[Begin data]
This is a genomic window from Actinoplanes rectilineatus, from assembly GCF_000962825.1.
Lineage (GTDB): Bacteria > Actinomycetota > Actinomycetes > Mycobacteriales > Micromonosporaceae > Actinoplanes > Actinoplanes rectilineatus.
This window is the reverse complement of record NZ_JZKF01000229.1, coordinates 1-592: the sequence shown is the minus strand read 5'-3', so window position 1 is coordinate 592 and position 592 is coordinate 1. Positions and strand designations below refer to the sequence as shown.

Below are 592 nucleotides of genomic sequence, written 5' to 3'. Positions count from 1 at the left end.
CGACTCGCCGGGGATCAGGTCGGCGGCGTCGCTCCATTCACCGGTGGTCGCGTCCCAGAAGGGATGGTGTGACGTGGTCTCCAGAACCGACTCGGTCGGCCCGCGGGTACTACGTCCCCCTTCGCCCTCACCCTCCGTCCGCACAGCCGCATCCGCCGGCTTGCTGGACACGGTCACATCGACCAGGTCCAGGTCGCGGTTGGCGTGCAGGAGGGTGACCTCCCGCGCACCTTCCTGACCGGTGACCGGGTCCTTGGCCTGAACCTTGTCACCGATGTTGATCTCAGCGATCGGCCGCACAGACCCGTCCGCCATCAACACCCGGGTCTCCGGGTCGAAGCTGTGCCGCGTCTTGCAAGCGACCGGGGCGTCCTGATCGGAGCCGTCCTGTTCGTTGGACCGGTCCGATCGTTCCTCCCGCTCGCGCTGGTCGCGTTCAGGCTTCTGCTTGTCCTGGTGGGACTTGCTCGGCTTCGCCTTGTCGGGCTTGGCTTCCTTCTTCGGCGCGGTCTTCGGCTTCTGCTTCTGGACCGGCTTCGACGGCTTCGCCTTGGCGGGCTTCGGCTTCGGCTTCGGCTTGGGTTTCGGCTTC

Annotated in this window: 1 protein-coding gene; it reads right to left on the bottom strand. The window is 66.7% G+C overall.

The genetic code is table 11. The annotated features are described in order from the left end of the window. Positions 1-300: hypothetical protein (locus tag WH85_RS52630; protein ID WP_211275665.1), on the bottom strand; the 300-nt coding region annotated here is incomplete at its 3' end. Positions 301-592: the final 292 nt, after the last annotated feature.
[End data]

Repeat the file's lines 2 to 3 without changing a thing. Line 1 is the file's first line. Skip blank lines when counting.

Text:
Lineage (GTDB): Bacteria > Actinomycetota > Actinomycetes > Mycobacteriales > Micromonosporaceae > Actinoplanes > Actinoplanes rectilineatus.
This window is the reverse complement of record NZ_JZKF01000229.1, coordinates 1-592: the sequence shown is the minus strand read 5'-3', so window position 1 is coordinate 592 and position 592 is coordinate 1. Positions and strand designations below refer to the sequence as shown.